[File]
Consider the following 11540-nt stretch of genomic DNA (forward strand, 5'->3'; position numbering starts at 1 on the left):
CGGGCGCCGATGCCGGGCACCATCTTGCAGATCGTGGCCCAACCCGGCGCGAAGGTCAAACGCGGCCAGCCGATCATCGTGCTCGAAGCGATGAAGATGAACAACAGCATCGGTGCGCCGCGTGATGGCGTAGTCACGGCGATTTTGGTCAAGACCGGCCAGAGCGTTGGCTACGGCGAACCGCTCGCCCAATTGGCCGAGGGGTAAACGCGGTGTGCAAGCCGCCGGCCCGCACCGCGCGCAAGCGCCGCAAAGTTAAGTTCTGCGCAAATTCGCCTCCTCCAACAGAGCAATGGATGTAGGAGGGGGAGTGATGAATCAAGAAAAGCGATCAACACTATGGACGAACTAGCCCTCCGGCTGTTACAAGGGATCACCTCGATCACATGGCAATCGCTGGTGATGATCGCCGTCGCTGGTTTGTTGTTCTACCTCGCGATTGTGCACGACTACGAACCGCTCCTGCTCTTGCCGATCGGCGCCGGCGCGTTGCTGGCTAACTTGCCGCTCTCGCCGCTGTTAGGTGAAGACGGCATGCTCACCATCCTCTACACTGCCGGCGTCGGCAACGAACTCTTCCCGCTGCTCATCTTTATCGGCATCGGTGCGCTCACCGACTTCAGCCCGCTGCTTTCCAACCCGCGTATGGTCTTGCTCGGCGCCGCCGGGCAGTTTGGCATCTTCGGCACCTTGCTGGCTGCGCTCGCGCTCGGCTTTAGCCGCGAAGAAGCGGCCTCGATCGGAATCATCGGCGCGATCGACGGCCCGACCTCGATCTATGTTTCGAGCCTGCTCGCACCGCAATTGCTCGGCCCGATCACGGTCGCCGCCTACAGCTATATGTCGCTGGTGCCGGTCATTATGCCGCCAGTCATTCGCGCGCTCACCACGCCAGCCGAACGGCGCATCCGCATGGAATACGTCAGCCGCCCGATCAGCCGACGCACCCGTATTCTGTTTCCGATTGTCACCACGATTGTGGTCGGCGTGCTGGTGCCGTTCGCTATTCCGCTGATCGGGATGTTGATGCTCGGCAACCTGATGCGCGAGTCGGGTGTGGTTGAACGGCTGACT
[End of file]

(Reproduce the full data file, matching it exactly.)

Consider the following 11540-nt stretch of genomic DNA (forward strand, 5'->3'; position numbering starts at 1 on the left):
CGGGCGCCGATGCCGGGCACCATCTTGCAGATCGTGGCCCAACCCGGCGCGAAGGTCAAACGCGGCCAGCCGATCATCGTGCTCGAAGCGATGAAGATGAACAACAGCATCGGTGCGCCGCGTGATGGCGTAGTCACGGCGATTTTGGTCAAGACCGGCCAGAGCGTTGGCTACGGCGAACCGCTCGCCCAATTGGCCGAGGGGTAAACGCGGTGTGCAAGCCGCCGGCCCGCACCGCGCGCAAGCGCCGCAAAGTTAAGTTCTGCGCAAATTCGCCTCCTCCAACAGAGCAATGGATGTAGGAGGGGGAGTGATGAATCAAGAAAAGCGATCAACACTATGGACGAACTAGCCCTCCGGCTGTTACAAGGGATCACCTCGATCACATGGCAATCGCTGGTGATGATCGCCGTCGCTGGTTTGTTGTTCTACCTCGCGATTGTGCACGACTACGAACCGCTCCTGCTCTTGCCGATCGGCGCCGGCGCGTTGCTGGCTAACTTGCCGCTCTCGCCGCTGTTAGGTGAAGACGGCATGCTCACCATCCTCTACACTGCCGGCGTCGGCAACGAACTCTTCCCGCTGCTCATCTTTATCGGCATCGGTGCGCTCACCGACTTCAGCCCGCTGCTTTCCAACCCGCGTATGGTCTTGCTCGGCGCCGCCGGGCAGTTTGGCATCTTCGGCACCTTGCTGGCTGCGCTCGCGCTCGGCTTTAGCCGCGAAGAAGCGGCCTCGATCGGAATCATCGGCGCGATCGACGGCCCGACCTCGATCTATGTTTCGAGCCTGCTCGCACCGCAATTGCTCGGCCCGATCACGGTCGCCGCCTACAGCTATATGTCGCTGGTGCCGGTCATTATGCCGCCAGTCATTCGCGCGCTCACCACGCCAGCCGAACGGCGCATCCGCATGGAATACGTCAGCCGCCCGATCAGCCGACGCACCCGTATTCTGTTTCCGATTGTCACCACGATTGTGGTCGGCGTGCTGGTGCCGTTCGCTATTCCGCTGATCGGGATGTTGATGCTCGGCAACCTGATGCGCGAGTCGGGTGTGGTTGAACGGCTGACT